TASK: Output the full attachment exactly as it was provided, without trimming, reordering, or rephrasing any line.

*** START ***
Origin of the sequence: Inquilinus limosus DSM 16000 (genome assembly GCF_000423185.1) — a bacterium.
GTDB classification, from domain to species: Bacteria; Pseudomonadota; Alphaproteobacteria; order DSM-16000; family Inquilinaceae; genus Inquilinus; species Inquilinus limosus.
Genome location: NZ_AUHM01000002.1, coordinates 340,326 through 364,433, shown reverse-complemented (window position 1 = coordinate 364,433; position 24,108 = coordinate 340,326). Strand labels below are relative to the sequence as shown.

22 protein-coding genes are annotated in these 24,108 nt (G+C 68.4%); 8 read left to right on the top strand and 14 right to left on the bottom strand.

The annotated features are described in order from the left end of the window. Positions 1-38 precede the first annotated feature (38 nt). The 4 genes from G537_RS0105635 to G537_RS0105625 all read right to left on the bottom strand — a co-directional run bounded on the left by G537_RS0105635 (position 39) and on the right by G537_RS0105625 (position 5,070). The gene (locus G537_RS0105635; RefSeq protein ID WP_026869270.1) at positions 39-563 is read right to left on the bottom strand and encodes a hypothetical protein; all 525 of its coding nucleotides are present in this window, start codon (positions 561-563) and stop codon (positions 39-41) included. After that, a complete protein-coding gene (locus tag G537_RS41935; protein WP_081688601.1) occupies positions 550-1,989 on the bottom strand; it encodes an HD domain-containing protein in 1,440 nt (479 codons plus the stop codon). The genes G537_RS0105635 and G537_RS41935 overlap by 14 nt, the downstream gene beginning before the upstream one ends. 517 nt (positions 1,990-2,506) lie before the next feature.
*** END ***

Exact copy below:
Origin of the sequence: Inquilinus limosus DSM 16000 (genome assembly GCF_000423185.1) — a bacterium.
GTDB classification, from domain to species: Bacteria; Pseudomonadota; Alphaproteobacteria; order DSM-16000; family Inquilinaceae; genus Inquilinus; species Inquilinus limosus.
Genome location: NZ_AUHM01000002.1, coordinates 340,326 through 364,433, shown reverse-complemented (window position 1 = coordinate 364,433; position 24,108 = coordinate 340,326). Strand labels below are relative to the sequence as shown.

22 protein-coding genes are annotated in these 24,108 nt (G+C 68.4%); 8 read left to right on the top strand and 14 right to left on the bottom strand.

The annotated features are described in order from the left end of the window. Positions 1-38 precede the first annotated feature (38 nt). The 4 genes from G537_RS0105635 to G537_RS0105625 all read right to left on the bottom strand — a co-directional run bounded on the left by G537_RS0105635 (position 39) and on the right by G537_RS0105625 (position 5,070). The gene (locus G537_RS0105635; RefSeq protein ID WP_026869270.1) at positions 39-563 is read right to left on the bottom strand and encodes a hypothetical protein; all 525 of its coding nucleotides are present in this window, start codon (positions 561-563) and stop codon (positions 39-41) included. After that, a complete protein-coding gene (locus tag G537_RS41935; protein WP_081688601.1) occupies positions 550-1,989 on the bottom strand; it encodes an HD domain-containing protein in 1,440 nt (479 codons plus the stop codon). The genes G537_RS0105635 and G537_RS41935 overlap by 14 nt, the downstream gene beginning before the upstream one ends. 517 nt (positions 1,990-2,506) lie before the next feature.